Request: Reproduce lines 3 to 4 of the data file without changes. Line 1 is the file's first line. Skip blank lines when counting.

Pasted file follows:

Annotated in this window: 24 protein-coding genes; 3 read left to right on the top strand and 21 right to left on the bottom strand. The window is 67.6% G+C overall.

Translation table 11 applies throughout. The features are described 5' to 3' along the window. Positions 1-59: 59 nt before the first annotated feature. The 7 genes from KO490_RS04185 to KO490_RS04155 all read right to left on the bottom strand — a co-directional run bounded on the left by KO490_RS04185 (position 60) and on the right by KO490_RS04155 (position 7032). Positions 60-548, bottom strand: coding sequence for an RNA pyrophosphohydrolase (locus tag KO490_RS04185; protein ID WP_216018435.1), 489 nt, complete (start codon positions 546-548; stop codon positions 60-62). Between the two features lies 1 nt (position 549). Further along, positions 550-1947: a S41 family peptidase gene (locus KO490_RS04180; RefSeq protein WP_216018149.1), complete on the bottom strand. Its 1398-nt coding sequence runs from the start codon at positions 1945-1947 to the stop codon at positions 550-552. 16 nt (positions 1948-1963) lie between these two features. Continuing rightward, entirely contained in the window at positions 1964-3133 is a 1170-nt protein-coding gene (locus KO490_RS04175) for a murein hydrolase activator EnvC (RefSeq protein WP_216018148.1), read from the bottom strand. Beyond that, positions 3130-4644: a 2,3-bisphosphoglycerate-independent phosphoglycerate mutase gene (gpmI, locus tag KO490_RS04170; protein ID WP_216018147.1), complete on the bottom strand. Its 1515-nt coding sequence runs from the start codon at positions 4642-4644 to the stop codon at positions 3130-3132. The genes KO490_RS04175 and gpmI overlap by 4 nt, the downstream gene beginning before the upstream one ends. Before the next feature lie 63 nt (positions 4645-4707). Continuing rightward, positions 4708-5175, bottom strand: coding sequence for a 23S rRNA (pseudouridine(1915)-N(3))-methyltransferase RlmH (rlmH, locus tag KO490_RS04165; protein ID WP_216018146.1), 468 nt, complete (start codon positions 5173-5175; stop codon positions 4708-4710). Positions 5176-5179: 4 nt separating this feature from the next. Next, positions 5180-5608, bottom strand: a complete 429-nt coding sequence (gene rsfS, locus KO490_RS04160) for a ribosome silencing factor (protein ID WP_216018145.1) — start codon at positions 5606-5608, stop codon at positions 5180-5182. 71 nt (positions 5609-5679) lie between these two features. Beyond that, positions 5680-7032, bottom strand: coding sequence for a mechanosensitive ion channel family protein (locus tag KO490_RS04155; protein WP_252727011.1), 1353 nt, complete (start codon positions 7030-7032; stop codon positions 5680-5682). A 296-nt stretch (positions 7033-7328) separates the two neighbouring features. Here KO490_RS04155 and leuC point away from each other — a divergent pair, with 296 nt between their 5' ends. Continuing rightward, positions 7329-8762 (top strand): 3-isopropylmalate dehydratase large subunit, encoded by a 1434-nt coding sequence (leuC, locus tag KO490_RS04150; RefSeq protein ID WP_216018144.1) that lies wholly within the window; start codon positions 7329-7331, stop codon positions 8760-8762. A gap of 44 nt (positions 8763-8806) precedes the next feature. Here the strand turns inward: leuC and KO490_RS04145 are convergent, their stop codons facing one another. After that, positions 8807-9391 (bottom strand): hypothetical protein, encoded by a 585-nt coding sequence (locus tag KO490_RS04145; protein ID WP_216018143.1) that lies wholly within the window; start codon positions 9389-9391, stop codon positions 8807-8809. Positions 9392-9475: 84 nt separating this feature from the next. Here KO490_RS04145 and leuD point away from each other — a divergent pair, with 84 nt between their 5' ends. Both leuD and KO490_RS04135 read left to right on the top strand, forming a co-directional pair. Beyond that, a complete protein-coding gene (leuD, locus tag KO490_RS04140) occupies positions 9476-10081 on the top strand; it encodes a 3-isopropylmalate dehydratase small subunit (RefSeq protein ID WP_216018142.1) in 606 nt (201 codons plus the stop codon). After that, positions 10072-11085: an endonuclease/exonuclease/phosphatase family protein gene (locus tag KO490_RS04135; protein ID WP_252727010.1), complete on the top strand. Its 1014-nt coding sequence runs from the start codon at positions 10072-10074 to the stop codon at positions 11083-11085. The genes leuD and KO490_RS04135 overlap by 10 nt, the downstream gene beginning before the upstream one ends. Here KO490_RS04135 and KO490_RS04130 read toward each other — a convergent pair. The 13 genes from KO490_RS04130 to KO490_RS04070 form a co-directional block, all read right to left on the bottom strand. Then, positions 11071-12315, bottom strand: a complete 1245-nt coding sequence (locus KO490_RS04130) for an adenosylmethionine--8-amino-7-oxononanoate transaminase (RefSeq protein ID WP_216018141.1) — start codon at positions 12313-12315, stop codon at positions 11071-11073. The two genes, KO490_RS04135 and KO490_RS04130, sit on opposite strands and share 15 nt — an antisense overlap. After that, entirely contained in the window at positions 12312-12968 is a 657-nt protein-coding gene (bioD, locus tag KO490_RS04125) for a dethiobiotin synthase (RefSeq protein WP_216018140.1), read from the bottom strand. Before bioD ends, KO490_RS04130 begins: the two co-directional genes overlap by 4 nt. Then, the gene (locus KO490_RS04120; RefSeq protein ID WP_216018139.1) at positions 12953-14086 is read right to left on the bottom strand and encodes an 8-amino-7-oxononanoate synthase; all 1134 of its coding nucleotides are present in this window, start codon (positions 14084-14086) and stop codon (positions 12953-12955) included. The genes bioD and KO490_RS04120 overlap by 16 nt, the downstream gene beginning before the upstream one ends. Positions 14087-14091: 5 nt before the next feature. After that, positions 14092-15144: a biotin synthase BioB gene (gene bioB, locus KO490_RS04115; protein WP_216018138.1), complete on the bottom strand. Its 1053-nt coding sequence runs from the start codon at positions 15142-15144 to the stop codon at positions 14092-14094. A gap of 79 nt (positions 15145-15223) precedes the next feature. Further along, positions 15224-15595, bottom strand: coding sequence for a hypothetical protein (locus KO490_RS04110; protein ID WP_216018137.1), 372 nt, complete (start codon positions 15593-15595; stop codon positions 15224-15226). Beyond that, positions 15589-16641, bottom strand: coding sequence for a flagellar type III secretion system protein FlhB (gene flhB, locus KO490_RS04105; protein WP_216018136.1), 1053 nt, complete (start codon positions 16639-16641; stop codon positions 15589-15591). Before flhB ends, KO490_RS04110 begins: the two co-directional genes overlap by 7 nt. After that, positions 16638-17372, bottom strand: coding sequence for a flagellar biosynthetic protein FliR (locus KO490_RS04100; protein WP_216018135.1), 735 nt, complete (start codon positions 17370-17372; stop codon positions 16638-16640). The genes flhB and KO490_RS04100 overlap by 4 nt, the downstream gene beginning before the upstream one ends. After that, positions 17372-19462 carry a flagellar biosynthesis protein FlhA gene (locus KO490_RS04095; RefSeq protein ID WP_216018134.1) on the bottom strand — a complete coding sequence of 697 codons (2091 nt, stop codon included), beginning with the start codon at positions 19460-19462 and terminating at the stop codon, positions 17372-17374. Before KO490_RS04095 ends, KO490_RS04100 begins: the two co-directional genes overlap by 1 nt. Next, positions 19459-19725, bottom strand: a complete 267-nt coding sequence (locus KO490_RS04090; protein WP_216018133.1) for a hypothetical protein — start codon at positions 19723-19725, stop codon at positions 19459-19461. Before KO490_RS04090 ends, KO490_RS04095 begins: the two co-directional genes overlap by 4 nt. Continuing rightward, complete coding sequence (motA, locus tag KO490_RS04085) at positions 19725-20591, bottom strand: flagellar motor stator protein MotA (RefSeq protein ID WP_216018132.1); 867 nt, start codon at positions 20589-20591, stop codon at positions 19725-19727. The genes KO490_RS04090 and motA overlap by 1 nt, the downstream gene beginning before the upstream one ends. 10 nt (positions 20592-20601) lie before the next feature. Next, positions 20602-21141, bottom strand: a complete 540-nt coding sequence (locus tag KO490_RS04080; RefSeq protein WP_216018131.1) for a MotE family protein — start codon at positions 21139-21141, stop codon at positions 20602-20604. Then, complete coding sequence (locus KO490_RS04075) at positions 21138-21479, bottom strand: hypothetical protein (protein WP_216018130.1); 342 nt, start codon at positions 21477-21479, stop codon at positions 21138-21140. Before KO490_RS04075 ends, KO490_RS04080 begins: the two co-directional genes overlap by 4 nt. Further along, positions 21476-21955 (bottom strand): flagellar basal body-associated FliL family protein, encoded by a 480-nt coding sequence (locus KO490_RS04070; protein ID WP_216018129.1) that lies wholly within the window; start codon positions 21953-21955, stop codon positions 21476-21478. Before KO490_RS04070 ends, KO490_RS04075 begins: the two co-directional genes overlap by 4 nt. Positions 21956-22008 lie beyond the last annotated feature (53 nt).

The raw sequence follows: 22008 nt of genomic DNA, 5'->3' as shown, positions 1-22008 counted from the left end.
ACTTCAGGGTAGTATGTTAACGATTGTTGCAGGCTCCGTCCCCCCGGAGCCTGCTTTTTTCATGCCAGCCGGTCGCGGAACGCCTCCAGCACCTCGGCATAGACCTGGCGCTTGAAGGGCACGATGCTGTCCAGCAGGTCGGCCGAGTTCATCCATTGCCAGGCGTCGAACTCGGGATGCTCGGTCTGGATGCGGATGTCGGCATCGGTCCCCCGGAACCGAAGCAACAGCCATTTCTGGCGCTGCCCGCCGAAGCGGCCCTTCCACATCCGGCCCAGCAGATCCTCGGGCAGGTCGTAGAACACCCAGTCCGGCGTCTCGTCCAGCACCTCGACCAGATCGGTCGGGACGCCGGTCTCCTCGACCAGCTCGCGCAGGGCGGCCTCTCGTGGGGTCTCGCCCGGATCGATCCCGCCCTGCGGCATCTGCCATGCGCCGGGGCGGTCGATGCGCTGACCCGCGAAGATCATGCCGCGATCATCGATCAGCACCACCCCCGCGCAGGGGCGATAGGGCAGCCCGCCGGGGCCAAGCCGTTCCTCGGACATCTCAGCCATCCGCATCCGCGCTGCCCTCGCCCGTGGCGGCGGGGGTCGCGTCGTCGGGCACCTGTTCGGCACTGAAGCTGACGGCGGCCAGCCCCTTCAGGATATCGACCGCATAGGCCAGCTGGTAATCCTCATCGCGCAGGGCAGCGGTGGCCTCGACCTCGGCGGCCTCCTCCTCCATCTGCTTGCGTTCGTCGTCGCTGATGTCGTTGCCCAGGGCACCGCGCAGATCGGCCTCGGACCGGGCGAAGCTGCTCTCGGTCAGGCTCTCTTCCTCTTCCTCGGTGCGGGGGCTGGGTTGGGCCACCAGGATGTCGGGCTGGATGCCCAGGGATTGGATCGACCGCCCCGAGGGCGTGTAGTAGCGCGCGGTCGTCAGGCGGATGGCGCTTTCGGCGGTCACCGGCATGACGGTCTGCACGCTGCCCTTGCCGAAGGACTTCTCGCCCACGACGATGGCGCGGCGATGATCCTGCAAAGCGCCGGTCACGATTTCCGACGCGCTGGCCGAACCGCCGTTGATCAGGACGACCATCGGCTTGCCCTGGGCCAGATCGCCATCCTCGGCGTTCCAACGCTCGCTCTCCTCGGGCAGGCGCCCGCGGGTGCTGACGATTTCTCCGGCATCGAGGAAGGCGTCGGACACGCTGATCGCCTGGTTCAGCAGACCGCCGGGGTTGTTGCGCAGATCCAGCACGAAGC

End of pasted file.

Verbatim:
The raw sequence follows: 22008 nt of genomic DNA, 5'->3' as shown, positions 1-22008 counted from the left end.
ACTTCAGGGTAGTATGTTAACGATTGTTGCAGGCTCCGTCCCCCCGGAGCCTGCTTTTTTCATGCCAGCCGGTCGCGGAACGCCTCCAGCACCTCGGCATAGACCTGGCGCTTGAAGGGCACGATGCTGTCCAGCAGGTCGGCCGAGTTCATCCATTGCCAGGCGTCGAACTCGGGATGCTCGGTCTGGATGCGGATGTCGGCATCGGTCCCCCGGAACCGAAGCAACAGCCATTTCTGGCGCTGCCCGCCGAAGCGGCCCTTCCACATCCGGCCCAGCAGATCCTCGGGCAGGTCGTAGAACACCCAGTCCGGCGTCTCGTCCAGCACCTCGACCAGATCGGTCGGGACGCCGGTCTCCTCGACCAGCTCGCGCAGGGCGGCCTCTCGTGGGGTCTCGCCCGGATCGATCCCGCCCTGCGGCATCTGCCATGCGCCGGGGCGGTCGATGCGCTGACCCGCGAAGATCATGCCGCGATCATCGATCAGCACCACCCCCGCGCAGGGGCGATAGGGCAGCCCGCCGGGGCCAAGCCGTTCCTCGGACATCTCAGCCATCCGCATCCGCGCTGCCCTCGCCCGTGGCGGCGGGGGTCGCGTCGTCGGGCACCTGTTCGGCACTGAAGCTGACGGCGGCCAGCCCCTTCAGGATATCGACCGCATAGGCCAGCTGGTAATCCTCATCGCGCAGGGCAGCGGTGGCCTCGACCTCGGCGGCCTCCTCCTCCATCTGCTTGCGTTCGTCGTCGCTGATGTCGTTGCCCAGGGCACCGCGCAGATCGGCCTCGGACCGGGCGAAGCTGCTCTCGGTCAGGCTCTCTTCCTCTTCCTCGGTGCGGGGGCTGGGTTGGGCCACCAGGATGTCGGGCTGGATGCCCAGGGATTGGATCGACCGCCCCGAGGGCGTGTAGTAGCGCGCGGTCGTCAGGCGGATGGCGCTTTCGGCGGTCACCGGCATGACGGTCTGCACGCTGCCCTTGCCGAAGGACTTCTCGCCCACGACGATGGCGCGGCGATGATCCTGCAAAGCGCCGGTCACGATTTCCGACGCGCTGGCCGAACCGCCGTTGATCAGGACGACCATCGGCTTGCCCTGGGCCAGATCGCCATCCTCGGCGTTCCAACGCTCGCTCTCCTCGGGCAGGCGCCCGCGGGTGCTGACGATTTCTCCGGCATCGAGGAAGGCGTCGGACACGCTGATCGCCTGGTTCAGCAGACCGCCGGGGTTGTTGCGCAGATCCAGCACGAAGC